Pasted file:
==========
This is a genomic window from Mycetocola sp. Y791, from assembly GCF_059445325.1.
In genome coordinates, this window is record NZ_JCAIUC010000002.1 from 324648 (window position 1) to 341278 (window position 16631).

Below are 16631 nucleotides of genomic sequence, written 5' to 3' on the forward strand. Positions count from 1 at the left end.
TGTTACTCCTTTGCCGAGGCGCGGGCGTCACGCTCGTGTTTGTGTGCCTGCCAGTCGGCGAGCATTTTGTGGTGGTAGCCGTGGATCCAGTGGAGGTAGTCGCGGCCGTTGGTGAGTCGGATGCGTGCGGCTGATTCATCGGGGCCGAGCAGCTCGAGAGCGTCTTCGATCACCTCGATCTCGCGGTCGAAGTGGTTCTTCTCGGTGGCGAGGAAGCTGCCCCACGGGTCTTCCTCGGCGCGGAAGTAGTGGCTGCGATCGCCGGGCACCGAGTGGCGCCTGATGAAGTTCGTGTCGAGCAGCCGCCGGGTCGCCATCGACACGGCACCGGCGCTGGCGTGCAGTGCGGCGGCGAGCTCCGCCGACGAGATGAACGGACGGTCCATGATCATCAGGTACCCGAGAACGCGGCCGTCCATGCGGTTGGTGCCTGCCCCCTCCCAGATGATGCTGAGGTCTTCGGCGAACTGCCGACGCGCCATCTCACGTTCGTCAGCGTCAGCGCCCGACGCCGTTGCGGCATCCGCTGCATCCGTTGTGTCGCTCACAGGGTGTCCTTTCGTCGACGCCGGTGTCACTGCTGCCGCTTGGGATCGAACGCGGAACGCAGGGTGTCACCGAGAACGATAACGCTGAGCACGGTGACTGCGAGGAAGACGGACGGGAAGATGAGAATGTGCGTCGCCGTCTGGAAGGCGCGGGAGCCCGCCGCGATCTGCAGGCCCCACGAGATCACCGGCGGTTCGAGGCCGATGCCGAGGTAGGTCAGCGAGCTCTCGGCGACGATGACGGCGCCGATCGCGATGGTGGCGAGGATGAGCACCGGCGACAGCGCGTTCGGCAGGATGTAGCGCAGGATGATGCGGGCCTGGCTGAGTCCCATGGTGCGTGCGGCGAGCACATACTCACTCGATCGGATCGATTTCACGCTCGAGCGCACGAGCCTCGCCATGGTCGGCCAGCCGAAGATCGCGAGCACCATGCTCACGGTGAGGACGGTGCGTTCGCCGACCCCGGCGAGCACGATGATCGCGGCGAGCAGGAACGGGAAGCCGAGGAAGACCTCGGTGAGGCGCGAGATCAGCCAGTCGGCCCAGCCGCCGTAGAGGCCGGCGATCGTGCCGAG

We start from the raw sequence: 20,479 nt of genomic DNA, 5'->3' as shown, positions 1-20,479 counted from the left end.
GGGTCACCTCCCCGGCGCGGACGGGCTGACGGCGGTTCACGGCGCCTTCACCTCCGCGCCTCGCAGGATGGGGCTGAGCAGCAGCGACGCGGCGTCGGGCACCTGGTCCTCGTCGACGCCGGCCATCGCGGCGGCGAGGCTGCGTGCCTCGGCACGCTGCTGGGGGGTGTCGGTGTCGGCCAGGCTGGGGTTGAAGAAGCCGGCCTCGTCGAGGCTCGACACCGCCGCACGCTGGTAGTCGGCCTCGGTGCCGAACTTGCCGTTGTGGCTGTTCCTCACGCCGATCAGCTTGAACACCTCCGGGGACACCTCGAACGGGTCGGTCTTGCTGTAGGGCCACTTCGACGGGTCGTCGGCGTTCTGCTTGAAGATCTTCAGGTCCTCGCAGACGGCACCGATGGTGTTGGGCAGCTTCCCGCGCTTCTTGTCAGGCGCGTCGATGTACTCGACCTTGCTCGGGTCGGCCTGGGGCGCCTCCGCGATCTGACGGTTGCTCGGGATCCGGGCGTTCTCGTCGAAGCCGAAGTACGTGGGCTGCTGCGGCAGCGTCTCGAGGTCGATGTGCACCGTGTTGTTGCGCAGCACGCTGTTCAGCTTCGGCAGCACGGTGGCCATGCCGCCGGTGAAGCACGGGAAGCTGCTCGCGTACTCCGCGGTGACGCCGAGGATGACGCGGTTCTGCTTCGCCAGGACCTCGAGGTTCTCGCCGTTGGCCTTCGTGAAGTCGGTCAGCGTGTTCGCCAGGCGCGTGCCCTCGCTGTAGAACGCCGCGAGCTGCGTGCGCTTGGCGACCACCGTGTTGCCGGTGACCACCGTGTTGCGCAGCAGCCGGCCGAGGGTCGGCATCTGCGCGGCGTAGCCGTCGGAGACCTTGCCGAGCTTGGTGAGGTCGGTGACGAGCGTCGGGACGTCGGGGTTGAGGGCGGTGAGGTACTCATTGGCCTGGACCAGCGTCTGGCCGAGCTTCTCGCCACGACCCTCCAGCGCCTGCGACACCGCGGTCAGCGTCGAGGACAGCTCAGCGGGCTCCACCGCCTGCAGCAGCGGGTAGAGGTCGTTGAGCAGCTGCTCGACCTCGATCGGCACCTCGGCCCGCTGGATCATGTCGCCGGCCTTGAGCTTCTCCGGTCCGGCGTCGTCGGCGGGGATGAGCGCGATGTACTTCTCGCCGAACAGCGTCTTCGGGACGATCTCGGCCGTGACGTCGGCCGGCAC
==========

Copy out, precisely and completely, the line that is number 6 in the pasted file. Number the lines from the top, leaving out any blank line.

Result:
GGGTCACCTCCCCGGCGCGGACGGGCTGACGGCGGTTCACGGCGCCTTCACCTCCGCGCCTCGCAGGATGGGGCTGAGCAGCAGCGACGCGGCGTCGGGCACCTGGTCCTCGTCGACGCCGGCCATCGCGGCGGCGAGGCTGCGTGCCTCGGCACGCTGCTGGGGGGTGTCGGTGTCGGCCAGGCTGGGGTTGAAGAAGCCGGCCTCGTCGAGGCTCGACACCGCCGCACGCTGGTAGTCGGCCTCGGTGCCGAACTTGCCGTTGTGGCTGTTCCTCACGCCGATCAGCTTGAACACCTCCGGGGACACCTCGAACGGGTCGGTCTTGCTGTAGGGCCACTTCGACGGGTCGTCGGCGTTCTGCTTGAAGATCTTCAGGTCCTCGCAGACGGCACCGATGGTGTTGGGCAGCTTCCCGCGCTTCTTGTCAGGCGCGTCGATGTACTCGACCTTGCTCGGGTCGGCCTGGGGCGCCTCCGCGATCTGACGGTTGCTCGGGATCCGGGCGTTCTCGTCGAAGCCGAAGTACGTGGGCTGCTGCGGCAGCGTCTCGAGGTCGATGTGCACCGTGTTGTTGCGCAGCACGCTGTTCAGCTTCGGCAGCACGGTGGCCATGCCGCCGGTGAAGCACGGGAAGCTGCTCGCGTACTCCGCGGTGACGCCGAGGATGACGCGGTTCTGCTTCGCCAGGACCTCGAGGTTCTCGCCGTTGGCCTTCGTGAAGTCGGTCAGCGTGTTCGCCAGGCGCGTGCCCTCGCTGTAGAACGCCGCGAGCTGCGTGCGCTTGGCGACCACCGTGTTGCCGGTGACCACCGTGTTGCGCAGCAGCCGGCCGAGGGTCGGCATCTGCGCGGCGTAGCCGTCGGAGACCTTGCCGAGCTTGGTGAGGTCGGTGACGAGCGTCGGGACGTCGGGGTTGAGGGCGGTGAGGTACTCATTGGCCTGGACCAGCGTCTGGCCGAGCTTCTCGCCACGACCCTCCAGCGCCTGCGACACCGCGGTCAGCGTCGAGGACAGCTCAGCGGGCTCCACCGCCTGCAGCAGCGGGTAGAGGTCGTTGAGCAGCTGCTCGACCTCGATCGGCACCTCGGCCCGCTGGATCATGTCGCCGGCCTTGAGCTTCTCCGGTCCGGCGTCGTCGGCGGGGATGAGCGCGATGTACTTCTCGCCGAACAGCGTCTTCGGGACGATCTCGGCCGTGACGTCGGCCGGCAC